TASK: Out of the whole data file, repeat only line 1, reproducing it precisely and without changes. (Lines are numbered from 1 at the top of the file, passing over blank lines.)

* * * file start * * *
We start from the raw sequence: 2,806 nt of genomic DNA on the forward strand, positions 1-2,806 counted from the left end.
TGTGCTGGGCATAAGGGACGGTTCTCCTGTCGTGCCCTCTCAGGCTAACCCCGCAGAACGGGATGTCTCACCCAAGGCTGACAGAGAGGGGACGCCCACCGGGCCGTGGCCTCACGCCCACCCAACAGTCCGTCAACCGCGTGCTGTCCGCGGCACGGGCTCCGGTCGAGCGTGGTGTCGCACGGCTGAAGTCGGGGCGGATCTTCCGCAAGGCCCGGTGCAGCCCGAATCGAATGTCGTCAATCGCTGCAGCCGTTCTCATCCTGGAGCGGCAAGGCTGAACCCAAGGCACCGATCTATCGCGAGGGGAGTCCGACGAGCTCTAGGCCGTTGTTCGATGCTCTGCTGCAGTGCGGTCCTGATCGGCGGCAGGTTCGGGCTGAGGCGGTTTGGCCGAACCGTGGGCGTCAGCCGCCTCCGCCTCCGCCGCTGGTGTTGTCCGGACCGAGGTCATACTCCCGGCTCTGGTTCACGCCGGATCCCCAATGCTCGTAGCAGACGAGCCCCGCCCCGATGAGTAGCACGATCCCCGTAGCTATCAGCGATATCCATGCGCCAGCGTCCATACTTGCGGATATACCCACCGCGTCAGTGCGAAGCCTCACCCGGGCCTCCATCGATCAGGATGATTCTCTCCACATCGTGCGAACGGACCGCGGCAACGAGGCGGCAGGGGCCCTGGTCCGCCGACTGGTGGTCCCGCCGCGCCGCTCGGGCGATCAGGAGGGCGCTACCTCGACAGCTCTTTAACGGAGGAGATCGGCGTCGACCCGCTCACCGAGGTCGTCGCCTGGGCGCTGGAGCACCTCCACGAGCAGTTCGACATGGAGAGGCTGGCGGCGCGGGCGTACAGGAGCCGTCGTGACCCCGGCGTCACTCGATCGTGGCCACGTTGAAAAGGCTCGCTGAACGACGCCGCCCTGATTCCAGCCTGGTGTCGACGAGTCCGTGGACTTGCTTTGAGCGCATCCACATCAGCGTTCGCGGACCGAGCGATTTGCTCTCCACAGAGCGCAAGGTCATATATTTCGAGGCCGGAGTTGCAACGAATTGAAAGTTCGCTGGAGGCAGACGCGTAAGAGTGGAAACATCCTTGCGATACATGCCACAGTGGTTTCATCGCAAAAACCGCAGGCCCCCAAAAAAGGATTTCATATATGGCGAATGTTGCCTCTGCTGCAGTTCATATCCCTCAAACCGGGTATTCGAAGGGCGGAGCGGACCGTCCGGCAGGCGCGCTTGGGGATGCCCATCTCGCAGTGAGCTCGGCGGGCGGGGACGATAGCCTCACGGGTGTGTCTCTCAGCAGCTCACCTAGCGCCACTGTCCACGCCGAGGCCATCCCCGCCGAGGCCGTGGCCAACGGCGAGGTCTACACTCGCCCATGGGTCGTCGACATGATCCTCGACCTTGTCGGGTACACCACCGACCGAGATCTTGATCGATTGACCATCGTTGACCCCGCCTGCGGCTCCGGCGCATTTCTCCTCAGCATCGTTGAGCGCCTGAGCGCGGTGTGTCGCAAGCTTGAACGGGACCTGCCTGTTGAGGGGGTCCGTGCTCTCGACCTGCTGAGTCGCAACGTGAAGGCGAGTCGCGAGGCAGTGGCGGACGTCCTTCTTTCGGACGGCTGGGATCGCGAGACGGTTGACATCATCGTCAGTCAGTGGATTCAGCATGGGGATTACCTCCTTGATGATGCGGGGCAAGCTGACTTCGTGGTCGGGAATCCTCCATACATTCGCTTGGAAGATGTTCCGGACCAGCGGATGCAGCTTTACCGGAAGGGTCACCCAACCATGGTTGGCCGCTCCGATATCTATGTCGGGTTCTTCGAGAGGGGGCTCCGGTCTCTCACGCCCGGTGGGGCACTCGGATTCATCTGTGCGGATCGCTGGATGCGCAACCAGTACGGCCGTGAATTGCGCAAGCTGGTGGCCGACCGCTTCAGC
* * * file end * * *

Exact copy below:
We start from the raw sequence: 2,806 nt of genomic DNA on the forward strand, positions 1-2,806 counted from the left end.